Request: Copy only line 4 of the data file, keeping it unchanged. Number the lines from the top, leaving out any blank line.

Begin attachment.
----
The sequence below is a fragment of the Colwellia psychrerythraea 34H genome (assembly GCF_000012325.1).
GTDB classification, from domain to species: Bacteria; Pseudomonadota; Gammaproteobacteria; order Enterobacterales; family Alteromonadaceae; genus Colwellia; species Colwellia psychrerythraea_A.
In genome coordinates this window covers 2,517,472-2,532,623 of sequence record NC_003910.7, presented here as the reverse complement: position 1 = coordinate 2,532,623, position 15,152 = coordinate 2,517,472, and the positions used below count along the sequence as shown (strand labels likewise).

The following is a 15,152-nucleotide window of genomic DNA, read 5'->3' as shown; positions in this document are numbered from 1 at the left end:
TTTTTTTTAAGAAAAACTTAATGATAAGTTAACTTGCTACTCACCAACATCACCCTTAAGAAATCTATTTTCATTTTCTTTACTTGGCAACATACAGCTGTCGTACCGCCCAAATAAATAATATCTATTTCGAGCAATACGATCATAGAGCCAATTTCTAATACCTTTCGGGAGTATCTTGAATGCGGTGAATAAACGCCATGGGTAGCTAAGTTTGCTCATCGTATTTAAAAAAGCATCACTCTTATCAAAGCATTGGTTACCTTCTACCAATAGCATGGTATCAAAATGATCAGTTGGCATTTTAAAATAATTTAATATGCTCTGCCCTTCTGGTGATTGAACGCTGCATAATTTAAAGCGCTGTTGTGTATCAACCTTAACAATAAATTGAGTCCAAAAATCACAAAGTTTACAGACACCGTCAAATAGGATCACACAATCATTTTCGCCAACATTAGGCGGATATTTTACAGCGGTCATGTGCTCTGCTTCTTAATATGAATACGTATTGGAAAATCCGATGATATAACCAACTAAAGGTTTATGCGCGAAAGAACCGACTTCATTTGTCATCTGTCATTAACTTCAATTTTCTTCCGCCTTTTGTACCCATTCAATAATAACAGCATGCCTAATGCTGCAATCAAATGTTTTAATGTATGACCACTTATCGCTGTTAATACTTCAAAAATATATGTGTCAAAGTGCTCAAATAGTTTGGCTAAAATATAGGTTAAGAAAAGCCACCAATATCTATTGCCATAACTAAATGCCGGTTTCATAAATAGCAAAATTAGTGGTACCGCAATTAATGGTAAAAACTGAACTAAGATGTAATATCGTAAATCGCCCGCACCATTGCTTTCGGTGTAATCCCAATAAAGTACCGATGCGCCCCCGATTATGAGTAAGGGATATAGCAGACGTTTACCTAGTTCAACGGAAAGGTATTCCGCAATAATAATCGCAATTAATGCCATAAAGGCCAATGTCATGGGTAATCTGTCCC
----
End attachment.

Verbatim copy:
The following is a 15,152-nucleotide window of genomic DNA, read 5'->3' as shown; positions in this document are numbered from 1 at the left end: